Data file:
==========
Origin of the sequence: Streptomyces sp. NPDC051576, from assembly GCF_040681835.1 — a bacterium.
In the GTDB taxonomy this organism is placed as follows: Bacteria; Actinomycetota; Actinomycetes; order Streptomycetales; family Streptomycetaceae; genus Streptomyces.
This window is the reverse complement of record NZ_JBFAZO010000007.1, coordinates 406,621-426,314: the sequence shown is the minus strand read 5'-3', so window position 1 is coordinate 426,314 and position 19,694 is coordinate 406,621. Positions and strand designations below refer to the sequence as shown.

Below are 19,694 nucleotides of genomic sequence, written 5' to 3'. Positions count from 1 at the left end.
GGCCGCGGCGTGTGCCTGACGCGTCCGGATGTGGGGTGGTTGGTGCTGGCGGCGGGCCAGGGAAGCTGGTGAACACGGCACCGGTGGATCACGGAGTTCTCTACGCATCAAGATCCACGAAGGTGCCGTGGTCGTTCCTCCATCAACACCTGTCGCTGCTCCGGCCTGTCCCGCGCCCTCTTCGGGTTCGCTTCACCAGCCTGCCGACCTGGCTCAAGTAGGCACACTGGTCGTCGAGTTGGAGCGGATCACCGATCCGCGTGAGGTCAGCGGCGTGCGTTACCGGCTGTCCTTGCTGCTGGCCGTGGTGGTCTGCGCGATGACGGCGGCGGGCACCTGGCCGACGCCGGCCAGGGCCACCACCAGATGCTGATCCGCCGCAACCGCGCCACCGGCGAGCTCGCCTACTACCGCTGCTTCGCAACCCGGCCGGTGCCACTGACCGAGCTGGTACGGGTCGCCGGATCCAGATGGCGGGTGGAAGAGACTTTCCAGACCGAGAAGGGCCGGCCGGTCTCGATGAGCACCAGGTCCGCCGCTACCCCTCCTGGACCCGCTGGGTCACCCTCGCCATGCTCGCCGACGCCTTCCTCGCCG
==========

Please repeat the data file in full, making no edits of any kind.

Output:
Origin of the sequence: Streptomyces sp. NPDC051576, from assembly GCF_040681835.1 — a bacterium.
In the GTDB taxonomy this organism is placed as follows: Bacteria; Actinomycetota; Actinomycetes; order Streptomycetales; family Streptomycetaceae; genus Streptomyces.
This window is the reverse complement of record NZ_JBFAZO010000007.1, coordinates 406,621-426,314: the sequence shown is the minus strand read 5'-3', so window position 1 is coordinate 426,314 and position 19,694 is coordinate 406,621. Positions and strand designations below refer to the sequence as shown.

Below are 19,694 nucleotides of genomic sequence, written 5' to 3'. Positions count from 1 at the left end.
GGCCGCGGCGTGTGCCTGACGCGTCCGGATGTGGGGTGGTTGGTGCTGGCGGCGGGCCAGGGAAGCTGGTGAACACGGCACCGGTGGATCACGGAGTTCTCTACGCATCAAGATCCACGAAGGTGCCGTGGTCGTTCCTCCATCAACACCTGTCGCTGCTCCGGCCTGTCCCGCGCCCTCTTCGGGTTCGCTTCACCAGCCTGCCGACCTGGCTCAAGTAGGCACACTGGTCGTCGAGTTGGAGCGGATCACCGATCCGCGTGAGGTCAGCGGCGTGCGTTACCGGCTGTCCTTGCTGCTGGCCGTGGTGGTCTGCGCGATGACGGCGGCGGGCACCTGGCCGACGCCGGCCAGGGCCACCACCAGATGCTGATCCGCCGCAACCGCGCCACCGGCGAGCTCGCCTACTACCGCTGCTTCGCAACCCGGCCGGTGCCACTGACCGAGCTGGTACGGGTCGCCGGATCCAGATGGCGGGTGGAAGAGACTTTCCAGACCGAGAAGGGCCGGCCGGTCTCGATGAGCACCAGGTCCGCCGCTACCCCTCCTGGACCCGCTGGGTCACCCTCGCCATGCTCGCCGACGCCTTCCTCGCCG